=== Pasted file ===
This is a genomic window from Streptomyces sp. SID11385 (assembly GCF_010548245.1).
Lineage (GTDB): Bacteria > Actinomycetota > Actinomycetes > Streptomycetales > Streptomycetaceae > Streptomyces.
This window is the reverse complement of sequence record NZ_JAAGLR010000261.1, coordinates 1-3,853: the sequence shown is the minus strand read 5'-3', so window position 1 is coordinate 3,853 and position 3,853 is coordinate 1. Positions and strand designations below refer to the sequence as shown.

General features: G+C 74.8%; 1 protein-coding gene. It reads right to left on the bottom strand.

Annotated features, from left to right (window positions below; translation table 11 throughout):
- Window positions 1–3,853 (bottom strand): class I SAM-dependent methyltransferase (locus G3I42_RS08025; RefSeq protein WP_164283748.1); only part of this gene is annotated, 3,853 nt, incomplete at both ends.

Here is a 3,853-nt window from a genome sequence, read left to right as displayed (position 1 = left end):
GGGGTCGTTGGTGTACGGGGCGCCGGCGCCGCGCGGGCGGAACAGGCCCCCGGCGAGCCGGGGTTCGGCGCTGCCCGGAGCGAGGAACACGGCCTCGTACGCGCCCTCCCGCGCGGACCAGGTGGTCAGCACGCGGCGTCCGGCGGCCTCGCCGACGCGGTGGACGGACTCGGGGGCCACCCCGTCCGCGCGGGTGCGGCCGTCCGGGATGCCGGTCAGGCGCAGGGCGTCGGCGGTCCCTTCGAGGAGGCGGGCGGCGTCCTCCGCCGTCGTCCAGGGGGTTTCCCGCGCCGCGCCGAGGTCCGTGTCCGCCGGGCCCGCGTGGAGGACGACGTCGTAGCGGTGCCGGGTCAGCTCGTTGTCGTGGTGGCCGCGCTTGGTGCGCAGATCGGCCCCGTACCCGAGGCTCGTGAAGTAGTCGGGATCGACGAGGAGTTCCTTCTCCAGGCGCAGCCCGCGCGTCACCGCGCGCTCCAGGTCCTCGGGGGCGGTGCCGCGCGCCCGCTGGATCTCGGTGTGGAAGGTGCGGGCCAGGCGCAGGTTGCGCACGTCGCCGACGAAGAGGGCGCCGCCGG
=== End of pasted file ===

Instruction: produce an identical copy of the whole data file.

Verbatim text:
This is a genomic window from Streptomyces sp. SID11385 (assembly GCF_010548245.1).
Lineage (GTDB): Bacteria > Actinomycetota > Actinomycetes > Streptomycetales > Streptomycetaceae > Streptomyces.
This window is the reverse complement of sequence record NZ_JAAGLR010000261.1, coordinates 1-3,853: the sequence shown is the minus strand read 5'-3', so window position 1 is coordinate 3,853 and position 3,853 is coordinate 1. Positions and strand designations below refer to the sequence as shown.

General features: G+C 74.8%; 1 protein-coding gene. It reads right to left on the bottom strand.

Annotated features, from left to right (window positions below; translation table 11 throughout):
- Window positions 1–3,853 (bottom strand): class I SAM-dependent methyltransferase (locus G3I42_RS08025; RefSeq protein WP_164283748.1); only part of this gene is annotated, 3,853 nt, incomplete at both ends.

Here is a 3,853-nt window from a genome sequence, read left to right as displayed (position 1 = left end):
GGGGTCGTTGGTGTACGGGGCGCCGGCGCCGCGCGGGCGGAACAGGCCCCCGGCGAGCCGGGGTTCGGCGCTGCCCGGAGCGAGGAACACGGCCTCGTACGCGCCCTCCCGCGCGGACCAGGTGGTCAGCACGCGGCGTCCGGCGGCCTCGCCGACGCGGTGGACGGACTCGGGGGCCACCCCGTCCGCGCGGGTGCGGCCGTCCGGGATGCCGGTCAGGCGCAGGGCGTCGGCGGTCCCTTCGAGGAGGCGGGCGGCGTCCTCCGCCGTCGTCCAGGGGGTTTCCCGCGCCGCGCCGAGGTCCGTGTCCGCCGGGCCCGCGTGGAGGACGACGTCGTAGCGGTGCCGGGTCAGCTCGTTGTCGTGGTGGCCGCGCTTGGTGCGCAGATCGGCCCCGTACCCGAGGCTCGTGAAGTAGTCGGGATCGACGAGGAGTTCCTTCTCCAGGCGCAGCCCGCGCGTCACCGCGCGCTCCAGGTCCTCGGGGGCGGTGCCGCGCGCCCGCTGGATCTCGGTGTGGAAGGTGCGGGCCAGGCGCAGGTTGCGCACGTCGCCGACGAAGAGGGCGCCGCCGG